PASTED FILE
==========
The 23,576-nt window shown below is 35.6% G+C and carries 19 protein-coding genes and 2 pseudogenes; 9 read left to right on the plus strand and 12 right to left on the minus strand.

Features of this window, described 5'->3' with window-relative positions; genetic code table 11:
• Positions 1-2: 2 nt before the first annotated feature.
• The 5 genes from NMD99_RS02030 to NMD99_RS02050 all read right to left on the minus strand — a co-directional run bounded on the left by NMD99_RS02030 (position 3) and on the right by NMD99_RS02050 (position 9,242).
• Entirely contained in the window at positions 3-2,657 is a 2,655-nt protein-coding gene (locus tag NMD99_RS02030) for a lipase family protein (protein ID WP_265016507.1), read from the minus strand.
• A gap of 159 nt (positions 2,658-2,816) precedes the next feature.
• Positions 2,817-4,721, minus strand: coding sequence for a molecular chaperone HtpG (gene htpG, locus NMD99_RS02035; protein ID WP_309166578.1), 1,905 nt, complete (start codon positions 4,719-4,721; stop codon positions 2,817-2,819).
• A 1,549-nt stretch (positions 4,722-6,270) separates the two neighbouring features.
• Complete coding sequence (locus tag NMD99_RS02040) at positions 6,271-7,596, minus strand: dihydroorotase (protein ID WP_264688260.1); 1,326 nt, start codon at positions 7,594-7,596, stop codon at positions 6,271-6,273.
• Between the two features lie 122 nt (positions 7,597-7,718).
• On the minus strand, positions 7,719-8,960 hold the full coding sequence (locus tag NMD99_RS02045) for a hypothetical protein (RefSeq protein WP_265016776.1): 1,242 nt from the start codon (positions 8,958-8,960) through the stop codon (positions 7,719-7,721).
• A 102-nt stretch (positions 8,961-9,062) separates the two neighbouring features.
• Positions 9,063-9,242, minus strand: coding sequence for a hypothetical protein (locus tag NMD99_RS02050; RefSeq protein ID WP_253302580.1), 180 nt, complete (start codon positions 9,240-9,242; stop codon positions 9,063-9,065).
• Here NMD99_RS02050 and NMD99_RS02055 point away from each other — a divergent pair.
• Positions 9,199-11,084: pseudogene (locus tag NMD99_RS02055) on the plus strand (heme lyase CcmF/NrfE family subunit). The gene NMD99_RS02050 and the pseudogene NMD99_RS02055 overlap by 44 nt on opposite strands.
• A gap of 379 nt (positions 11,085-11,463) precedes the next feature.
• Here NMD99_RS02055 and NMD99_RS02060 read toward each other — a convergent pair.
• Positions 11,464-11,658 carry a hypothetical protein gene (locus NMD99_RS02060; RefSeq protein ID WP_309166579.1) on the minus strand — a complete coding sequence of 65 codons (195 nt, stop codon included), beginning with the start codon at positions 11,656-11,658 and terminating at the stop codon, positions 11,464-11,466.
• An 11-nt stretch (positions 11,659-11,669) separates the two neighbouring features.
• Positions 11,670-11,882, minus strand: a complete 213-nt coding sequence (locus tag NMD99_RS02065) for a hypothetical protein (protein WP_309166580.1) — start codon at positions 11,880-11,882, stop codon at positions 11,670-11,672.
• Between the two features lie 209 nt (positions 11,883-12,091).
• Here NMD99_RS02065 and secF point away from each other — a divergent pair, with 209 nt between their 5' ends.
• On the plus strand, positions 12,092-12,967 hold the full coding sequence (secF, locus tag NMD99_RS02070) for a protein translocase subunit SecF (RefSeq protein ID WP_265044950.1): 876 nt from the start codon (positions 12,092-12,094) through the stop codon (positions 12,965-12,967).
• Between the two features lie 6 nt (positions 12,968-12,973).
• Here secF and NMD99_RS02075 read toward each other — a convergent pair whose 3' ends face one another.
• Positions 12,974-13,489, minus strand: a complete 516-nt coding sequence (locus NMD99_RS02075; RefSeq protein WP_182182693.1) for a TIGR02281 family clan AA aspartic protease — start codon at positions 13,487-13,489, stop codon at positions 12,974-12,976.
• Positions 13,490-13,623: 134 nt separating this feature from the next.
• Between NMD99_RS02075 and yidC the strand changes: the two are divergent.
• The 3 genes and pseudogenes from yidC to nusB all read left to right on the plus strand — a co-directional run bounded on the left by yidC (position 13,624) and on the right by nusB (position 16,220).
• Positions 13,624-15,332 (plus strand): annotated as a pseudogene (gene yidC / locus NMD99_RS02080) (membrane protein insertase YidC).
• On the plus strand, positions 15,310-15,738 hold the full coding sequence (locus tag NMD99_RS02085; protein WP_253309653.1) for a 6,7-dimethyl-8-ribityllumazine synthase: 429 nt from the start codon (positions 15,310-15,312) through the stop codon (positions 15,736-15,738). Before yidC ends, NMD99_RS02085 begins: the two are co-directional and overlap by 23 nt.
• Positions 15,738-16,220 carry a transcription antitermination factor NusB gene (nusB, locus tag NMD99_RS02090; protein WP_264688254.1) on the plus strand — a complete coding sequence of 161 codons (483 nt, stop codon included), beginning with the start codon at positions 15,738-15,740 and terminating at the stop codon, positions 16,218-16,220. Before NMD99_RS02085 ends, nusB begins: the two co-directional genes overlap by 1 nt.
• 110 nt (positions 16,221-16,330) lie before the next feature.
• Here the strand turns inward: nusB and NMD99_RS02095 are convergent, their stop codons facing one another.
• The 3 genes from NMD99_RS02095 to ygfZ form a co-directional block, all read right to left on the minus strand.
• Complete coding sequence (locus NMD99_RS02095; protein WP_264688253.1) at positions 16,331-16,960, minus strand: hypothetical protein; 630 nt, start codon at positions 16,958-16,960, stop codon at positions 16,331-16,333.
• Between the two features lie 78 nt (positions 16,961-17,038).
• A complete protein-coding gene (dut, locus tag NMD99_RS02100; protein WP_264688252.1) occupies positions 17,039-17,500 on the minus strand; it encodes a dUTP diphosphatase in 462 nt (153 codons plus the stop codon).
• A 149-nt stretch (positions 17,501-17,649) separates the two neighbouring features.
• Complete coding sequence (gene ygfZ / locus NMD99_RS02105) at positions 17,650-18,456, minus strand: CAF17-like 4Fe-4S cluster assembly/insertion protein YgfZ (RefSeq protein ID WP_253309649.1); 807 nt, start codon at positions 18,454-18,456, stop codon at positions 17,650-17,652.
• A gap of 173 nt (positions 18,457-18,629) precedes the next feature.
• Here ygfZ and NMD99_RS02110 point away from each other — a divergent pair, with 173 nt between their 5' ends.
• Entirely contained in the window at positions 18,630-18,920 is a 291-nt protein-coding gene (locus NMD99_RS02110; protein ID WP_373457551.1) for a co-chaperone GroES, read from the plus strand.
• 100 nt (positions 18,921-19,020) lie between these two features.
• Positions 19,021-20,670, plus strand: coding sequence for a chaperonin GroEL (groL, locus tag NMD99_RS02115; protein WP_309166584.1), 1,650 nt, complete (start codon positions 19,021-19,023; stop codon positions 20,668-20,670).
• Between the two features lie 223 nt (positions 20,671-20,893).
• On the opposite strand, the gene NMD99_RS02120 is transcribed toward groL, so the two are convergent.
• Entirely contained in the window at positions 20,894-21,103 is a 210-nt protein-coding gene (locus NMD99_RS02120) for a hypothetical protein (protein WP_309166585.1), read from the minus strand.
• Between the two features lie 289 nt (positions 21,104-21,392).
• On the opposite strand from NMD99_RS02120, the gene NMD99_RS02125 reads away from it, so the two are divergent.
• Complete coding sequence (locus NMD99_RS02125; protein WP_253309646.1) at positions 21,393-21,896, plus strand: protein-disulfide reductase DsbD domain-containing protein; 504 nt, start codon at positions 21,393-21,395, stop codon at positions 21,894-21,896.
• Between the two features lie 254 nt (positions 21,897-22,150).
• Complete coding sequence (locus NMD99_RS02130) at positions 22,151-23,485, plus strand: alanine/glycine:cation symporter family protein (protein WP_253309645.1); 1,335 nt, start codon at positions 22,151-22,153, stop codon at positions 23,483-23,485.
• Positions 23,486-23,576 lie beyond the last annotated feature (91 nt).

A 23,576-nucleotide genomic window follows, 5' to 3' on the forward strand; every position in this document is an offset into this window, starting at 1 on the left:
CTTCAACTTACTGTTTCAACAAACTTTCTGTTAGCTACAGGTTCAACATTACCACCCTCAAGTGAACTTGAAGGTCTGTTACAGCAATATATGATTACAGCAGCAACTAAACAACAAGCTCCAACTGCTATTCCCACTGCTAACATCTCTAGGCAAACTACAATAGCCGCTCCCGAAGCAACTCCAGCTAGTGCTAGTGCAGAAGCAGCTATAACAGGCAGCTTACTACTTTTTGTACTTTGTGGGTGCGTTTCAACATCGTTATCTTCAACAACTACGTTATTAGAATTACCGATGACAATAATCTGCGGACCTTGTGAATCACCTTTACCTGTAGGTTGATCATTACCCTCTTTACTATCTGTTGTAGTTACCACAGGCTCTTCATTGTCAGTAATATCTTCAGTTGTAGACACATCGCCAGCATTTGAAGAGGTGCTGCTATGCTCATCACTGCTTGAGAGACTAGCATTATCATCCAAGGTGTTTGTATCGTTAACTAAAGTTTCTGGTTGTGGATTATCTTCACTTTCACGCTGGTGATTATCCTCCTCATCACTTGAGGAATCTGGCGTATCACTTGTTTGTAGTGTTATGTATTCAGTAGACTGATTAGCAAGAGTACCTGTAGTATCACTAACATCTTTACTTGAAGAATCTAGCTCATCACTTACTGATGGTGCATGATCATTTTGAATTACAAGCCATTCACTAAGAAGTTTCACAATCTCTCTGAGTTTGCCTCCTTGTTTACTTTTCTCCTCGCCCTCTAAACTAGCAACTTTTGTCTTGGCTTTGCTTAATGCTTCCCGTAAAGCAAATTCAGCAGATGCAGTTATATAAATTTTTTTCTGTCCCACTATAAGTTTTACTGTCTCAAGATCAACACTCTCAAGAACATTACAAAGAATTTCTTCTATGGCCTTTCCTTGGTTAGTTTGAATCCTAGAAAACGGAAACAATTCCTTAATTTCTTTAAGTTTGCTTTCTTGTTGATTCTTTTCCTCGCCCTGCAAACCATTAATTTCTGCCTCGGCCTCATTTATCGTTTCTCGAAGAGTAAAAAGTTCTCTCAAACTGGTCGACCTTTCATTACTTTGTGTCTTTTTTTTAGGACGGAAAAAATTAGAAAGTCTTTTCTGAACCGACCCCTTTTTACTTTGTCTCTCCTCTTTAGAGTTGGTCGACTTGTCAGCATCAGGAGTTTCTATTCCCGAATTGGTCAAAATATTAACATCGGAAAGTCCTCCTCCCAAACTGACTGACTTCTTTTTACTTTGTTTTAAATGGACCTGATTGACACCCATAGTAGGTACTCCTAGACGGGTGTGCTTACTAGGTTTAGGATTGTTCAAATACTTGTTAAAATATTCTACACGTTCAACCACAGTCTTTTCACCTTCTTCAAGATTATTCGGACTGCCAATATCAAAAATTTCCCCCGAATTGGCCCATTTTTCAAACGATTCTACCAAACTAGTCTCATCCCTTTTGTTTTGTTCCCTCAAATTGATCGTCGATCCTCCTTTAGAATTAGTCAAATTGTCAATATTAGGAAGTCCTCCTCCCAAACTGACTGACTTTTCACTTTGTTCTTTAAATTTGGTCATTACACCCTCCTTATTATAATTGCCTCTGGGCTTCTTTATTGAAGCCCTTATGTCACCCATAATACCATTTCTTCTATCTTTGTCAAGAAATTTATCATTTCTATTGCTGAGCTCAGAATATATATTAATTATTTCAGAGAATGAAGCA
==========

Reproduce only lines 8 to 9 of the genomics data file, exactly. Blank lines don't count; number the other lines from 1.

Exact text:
• A 1,549-nt stretch (positions 4,722-6,270) separates the two neighbouring features.
• Complete coding sequence (locus tag NMD99_RS02040) at positions 6,271-7,596, minus strand: dihydroorotase (protein ID WP_264688260.1); 1,326 nt, start codon at positions 7,594-7,596, stop codon at positions 6,271-6,273.